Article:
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Microsoft Calls Time on Windows Phone

The company's Windows 10 chief, Joe Belfiore, has tweeted that developing new features and hardware for the Mobile version of The Operating System was no longer a "focus".

Microsoft Calls Time on Windows Phone

In a marketplace where the US tech giant has continued to struggle against the key players in the mobile device and OS sectors, this hasn't really come as a shock to anyone.

Apple and Google have dominated in the area that really counts for consumers and businesses alike, app development. With only 0.03% global market share (according to research company IDC) based on smartphone shipments - between April and June, and despite some attractive incentives from Microsoft, app developers have chosen to develop for the more lucrative iOS and Android markets.

Mr Belifore even admitted that he had switched to Android for the "diversity of its apps and hardware". Although he did go on to explain that Microsoft would continue to support the companies that had adopted the platform as a key part of their mobile strategy.

What now for Microsoft on mobile?

Microsoft will now focus it's efforts on integrating it's commercially successful software into other mobile ecosystems. For example, ensuring that Office apps on iOS and Android provide a familiar and seamless experience between desktop and laptop PCs running Windows and mobile handsets running different Operating Systems.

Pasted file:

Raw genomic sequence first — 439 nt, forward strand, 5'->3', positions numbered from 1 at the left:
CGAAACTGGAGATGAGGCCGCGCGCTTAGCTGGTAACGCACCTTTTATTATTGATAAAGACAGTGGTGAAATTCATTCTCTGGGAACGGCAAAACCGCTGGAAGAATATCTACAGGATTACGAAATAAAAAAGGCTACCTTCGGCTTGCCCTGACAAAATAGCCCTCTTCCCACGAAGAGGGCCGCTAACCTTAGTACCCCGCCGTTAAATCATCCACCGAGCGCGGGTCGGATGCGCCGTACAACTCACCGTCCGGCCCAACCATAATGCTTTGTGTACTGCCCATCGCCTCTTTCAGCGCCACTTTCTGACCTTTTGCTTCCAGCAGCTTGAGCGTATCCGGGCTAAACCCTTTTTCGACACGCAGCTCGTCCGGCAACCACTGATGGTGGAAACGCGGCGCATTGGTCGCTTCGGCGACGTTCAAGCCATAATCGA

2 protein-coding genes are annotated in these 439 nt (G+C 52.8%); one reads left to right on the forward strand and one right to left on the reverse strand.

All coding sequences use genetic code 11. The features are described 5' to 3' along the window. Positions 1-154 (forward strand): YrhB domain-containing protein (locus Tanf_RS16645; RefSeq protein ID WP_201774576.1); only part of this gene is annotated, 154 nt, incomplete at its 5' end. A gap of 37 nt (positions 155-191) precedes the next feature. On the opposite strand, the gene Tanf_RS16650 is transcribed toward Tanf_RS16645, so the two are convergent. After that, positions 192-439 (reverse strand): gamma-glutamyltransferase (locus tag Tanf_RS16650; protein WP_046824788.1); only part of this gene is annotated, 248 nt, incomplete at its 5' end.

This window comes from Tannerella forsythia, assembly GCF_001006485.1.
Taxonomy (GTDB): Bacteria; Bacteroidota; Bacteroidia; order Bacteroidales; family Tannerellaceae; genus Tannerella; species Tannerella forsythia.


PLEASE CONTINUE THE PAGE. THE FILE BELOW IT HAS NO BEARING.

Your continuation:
Last week, Microsoft announced that it was bringing its Edge Web Browser to iOS and Android in an attempt to further support its "Continue to PC" feature. This feature links a specific phone or tablet to a Windows 10 PC, then automatically hands off certain in-progress tasks, such as a half-finished Office document opened in a browser, from one device to the other. All very useful for today's businesses where the days of completing tasks on just one device are far behind us.

It is worth noting for businesses that Windows Mobile will continue to receive stability and bug fixes for the foreseeable future but fresh innovations will not be forthcoming and this will eventually end up with businesses being forced to switch to iOS or Android as older Windows devices get to the end of their life.

Published by: Toby Hoare | Tagged: Microsoft,Phone,Hardware
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